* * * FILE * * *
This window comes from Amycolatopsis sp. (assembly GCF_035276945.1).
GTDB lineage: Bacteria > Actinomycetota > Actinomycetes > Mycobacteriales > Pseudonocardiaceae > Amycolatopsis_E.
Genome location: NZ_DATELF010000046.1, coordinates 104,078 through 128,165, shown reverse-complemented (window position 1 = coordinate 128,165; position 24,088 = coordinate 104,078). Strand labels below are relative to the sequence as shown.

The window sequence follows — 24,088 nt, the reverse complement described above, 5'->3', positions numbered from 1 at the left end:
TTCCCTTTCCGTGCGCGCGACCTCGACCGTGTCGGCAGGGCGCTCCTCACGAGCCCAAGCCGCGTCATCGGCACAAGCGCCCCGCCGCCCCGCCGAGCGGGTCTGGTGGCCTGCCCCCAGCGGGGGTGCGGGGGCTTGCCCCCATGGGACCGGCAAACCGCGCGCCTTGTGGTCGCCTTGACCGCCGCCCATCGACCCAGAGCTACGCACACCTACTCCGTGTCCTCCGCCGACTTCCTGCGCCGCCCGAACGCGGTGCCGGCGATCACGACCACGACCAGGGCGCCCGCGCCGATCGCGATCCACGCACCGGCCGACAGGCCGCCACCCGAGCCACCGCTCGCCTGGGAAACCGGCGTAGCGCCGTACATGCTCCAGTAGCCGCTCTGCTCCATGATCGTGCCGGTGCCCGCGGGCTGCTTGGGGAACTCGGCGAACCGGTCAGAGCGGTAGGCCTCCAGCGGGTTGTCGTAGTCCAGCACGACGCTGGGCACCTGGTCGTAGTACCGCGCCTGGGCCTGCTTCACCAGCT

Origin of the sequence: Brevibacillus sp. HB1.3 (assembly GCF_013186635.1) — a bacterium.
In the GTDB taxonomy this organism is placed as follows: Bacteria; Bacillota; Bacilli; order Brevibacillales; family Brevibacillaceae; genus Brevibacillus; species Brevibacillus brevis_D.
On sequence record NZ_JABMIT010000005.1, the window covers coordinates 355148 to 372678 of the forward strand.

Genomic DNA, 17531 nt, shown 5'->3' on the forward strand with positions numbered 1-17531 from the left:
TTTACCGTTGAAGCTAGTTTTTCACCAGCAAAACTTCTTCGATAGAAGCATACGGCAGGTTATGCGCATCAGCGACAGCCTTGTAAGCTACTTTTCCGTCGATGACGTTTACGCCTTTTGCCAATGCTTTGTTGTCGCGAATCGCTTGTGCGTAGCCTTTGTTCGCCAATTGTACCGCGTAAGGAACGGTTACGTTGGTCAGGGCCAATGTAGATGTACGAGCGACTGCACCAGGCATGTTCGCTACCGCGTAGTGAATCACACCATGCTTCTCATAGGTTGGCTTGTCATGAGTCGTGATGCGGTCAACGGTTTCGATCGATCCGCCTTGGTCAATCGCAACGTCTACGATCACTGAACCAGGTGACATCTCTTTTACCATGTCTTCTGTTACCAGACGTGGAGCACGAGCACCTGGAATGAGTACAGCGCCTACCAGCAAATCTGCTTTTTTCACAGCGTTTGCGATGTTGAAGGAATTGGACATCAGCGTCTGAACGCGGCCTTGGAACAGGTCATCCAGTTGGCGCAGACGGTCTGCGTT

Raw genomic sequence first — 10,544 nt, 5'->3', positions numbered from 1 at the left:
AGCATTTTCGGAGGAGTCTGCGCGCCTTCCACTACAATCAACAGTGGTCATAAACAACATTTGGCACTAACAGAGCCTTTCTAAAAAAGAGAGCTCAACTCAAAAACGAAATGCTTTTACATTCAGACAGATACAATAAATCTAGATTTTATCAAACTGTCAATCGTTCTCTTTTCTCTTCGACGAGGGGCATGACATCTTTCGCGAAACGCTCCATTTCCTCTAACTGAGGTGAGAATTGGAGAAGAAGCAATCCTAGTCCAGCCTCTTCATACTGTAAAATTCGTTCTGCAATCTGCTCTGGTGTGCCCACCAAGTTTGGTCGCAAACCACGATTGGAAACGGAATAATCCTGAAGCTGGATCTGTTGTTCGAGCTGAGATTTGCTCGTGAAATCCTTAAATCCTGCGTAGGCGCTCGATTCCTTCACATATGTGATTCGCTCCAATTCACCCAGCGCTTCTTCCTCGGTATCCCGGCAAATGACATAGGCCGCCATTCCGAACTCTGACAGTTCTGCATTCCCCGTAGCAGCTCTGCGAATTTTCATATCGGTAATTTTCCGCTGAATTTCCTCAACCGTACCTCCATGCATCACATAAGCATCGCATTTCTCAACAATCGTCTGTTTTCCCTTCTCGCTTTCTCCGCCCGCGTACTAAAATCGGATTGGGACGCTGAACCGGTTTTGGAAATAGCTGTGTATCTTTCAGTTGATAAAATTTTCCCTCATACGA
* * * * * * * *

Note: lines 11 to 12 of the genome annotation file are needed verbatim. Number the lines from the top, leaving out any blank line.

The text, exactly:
Raw genomic sequence first — 10,544 nt, 5'->3', positions numbered from 1 at the left:
AGCATTTTCGGAGGAGTCTGCGCGCCTTCCACTACAATCAACAGTGGTCATAAACAACATTTGGCACTAACAGAGCCTTTCTAAAAAAGAGAGCTCAACTCAAAAACGAAATGCTTTTACATTCAGACAGATACAATAAATCTAGATTTTATCAAACTGTCAATCGTTCTCTTTTCTCTTCGACGAGGGGCATGACATCTTTCGCGAAACGCTCCATTTCCTCTAACTGAGGTGAGAATTGGAGAAGAAGCAATCCTAGTCCAGCCTCTTCATACTGTAAAATTCGTTCTGCAATCTGCTCTGGTGTGCCCACCAAGTTTGGTCGCAAACCACGATTGGAAACGGAATAATCCTGAAGCTGGATCTGTTGTTCGAGCTGAGATTTGCTCGTGAAATCCTTAAATCCTGCGTAGGCGCTCGATTCCTTCACATATGTGATTCGCTCCAATTCACCCAGCGCTTCTTCCTCGGTATCCCGGCAAATGACATAGGCCGCCATTCCGAACTCTGACAGTTCTGCATTCCCCGTAGCAGCTCTGCGAATTTTCATATCGGTAATTTTCCGCTGAATTTCCTCAACCGTACCTCCATGCATCACATAAGCATCGCATTTCTCAACAATCGTCTGTTTTCCCTTCTCGCTTTCTCCGCCCGCGTACTAAAATCGGATTGGGACGCTGAACCGGTTTTGGAAATAGCTGTGTATCTTTCAGTTGATAAAATTTTCCCTCATACGA